‘A Raw, Unflinching Reflection On Our Obsession With Being Loved’: Louise O’Neill’s Almost Love (Review)
I think my favourite thing about Louise O’Neill’s work is that it makes me really uncomfortable. I know, I know but hear me out. I read her books voraciously, feeling uneasy throughout. I put the book down and sit with it for a while until it comes- that feeling of realisation, vindication, knowing that the way I see the world has changed a little bit. That’s what keeps me coming back every time.
Ever since her debut with Only Ever Yours, followed by Asking for It, the book that launched a national conversation about consent, O’Neill has made a career out of making us face the uncomfortable. Almost Love, her first offering to adult readers, is no exception. It follows Sarah, a struggling artist who is living in Dublin as a secondary school teacher, juggling her dwindling relationship with her boyfriend Oisín, uncomfortable conversations with her father, and the gnawing memory of her ex (if you can call him an ex) Matthew.
The story follows Sarah’s continued obsession with Matthew, an older man with whom she had a sexual relationship years before, that she just can’t seem to get over. The book flips between Sarah’s life previously and how she came to meet the man that would affect her for years to come, and her life in the present day, struggling to maintain her personal relationships with ripples of Matthew running through them.
Speaking to the Irish Times last weekend, O’Neill touched on the idea of likeability and how women and girls are bred to always be attractive. “I think the reason I keep coming back to this is that I feel it so strongly. I have to really watch myself, the urge to be charming, and make this person like me, and really win them over.” she said. The theme of likeability and attractiveness runs through all of O’Neill’s work to date. The main characters believe that how their lives will progress depends on how attractive they are to the opposite sex, whether in a literal sense in Only Ever Yours or more subtly in Asking for It.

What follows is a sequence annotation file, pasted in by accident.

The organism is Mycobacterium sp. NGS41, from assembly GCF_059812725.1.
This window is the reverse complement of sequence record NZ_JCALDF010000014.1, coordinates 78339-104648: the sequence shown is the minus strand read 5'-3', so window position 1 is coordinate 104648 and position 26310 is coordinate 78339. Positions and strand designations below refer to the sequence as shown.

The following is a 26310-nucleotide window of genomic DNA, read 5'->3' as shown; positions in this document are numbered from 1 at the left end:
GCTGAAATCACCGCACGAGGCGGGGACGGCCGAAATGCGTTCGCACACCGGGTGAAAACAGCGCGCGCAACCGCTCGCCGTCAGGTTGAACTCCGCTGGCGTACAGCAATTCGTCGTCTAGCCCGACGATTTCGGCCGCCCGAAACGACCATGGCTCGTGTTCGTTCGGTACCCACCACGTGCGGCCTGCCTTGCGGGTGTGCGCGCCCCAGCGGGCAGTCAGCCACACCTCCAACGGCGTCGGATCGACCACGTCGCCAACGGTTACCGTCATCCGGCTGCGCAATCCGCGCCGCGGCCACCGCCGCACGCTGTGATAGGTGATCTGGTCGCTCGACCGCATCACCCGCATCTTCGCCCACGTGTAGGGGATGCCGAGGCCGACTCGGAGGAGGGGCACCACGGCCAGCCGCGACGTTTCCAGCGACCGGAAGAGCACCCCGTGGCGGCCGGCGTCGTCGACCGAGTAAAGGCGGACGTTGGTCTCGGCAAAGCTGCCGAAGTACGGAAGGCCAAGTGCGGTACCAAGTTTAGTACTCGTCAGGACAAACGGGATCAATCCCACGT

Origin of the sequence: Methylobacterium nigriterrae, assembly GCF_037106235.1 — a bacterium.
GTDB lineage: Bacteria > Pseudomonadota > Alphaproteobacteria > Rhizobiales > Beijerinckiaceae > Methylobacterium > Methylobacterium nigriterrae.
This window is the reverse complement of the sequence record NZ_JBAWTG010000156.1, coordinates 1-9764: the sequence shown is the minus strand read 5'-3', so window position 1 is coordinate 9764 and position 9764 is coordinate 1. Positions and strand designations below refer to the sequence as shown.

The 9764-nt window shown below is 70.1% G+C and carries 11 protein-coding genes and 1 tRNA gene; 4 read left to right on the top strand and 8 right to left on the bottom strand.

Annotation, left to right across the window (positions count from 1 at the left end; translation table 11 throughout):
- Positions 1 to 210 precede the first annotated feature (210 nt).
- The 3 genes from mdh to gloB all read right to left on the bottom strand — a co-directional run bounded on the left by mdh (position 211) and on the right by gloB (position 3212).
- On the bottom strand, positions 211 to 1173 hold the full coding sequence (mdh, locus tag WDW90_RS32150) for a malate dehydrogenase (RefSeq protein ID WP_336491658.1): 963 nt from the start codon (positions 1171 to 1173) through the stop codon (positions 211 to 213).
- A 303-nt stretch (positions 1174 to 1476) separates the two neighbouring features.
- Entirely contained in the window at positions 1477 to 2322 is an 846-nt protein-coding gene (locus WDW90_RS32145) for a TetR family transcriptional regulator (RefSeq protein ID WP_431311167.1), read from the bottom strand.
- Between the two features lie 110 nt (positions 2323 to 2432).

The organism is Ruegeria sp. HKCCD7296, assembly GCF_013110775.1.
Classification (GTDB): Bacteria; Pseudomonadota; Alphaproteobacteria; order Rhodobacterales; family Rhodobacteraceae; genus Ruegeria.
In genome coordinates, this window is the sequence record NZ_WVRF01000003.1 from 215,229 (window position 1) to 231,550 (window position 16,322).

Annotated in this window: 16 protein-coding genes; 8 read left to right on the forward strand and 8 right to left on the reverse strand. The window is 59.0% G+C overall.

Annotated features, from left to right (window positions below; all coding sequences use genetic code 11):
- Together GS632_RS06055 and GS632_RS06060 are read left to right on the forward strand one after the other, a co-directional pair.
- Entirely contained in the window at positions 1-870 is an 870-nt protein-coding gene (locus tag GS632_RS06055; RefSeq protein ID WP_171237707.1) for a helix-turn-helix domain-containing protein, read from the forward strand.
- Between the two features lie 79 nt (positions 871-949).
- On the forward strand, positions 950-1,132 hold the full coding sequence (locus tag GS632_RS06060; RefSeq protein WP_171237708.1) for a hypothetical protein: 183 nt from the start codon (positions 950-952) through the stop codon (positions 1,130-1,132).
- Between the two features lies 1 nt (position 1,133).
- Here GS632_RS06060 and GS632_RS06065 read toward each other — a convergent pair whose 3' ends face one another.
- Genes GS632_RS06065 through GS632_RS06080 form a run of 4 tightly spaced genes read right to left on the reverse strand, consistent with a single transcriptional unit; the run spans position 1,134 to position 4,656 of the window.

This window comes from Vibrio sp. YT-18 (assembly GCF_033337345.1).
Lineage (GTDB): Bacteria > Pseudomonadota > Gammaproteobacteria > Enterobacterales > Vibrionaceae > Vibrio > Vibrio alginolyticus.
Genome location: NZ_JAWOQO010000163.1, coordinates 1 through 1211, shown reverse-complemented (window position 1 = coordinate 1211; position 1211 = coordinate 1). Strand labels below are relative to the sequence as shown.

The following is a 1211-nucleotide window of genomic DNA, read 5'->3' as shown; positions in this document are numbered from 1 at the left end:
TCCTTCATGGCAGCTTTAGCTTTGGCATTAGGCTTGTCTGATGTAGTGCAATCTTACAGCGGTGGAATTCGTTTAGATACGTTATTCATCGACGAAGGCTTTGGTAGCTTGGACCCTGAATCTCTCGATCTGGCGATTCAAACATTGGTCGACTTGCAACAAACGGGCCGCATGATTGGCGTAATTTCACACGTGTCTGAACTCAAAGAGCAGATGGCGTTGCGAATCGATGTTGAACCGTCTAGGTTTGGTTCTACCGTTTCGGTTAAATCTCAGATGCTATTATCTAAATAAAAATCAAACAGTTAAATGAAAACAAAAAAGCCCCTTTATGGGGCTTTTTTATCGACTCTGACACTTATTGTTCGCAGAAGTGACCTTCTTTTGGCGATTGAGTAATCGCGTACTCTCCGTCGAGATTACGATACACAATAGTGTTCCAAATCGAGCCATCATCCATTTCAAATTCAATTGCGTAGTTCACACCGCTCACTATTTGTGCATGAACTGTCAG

What rips main character Sarah apart in the book is the idea that she is not ‘interesting’ or ‘sexy’ enough to keep the experienced Matthew Brennan. It’s an uncomfortable idea because as modern women, we constantly tell ourselves and each other that our worth does not depend on physical beauty, and certainly not on a man’s opinion. But come across any group of teenagers vying for each other’s attention and you’ll see what Sarah sees in the book; young girls “already burdened with the necessity of being beautiful”. Young girls seem to learn early on that their worth depends on their attractiveness – and Louise O’Neill is helping them to un-learn that, one paragraph at a time.
O’Neill forces us to confront the parts of ourselves that we keep hidden; vulnerability, obsessiveness, irrationality, desperation. Sarah is not a likable character- she does and says things in her story that are unacceptable. But as much as we may hate to admit it, we recognise parts of ourselves in her and her actions. Almost Love is a raw, unflinching reflection on our obsession with being loved and how society molds women to compete for that love. It’s an exciting transition to adult fiction from Ireland’s most exciting Young Adult writer. A must-read.
Almost Love is released 1st March 2018
Image: Louise O’Neill via Twitter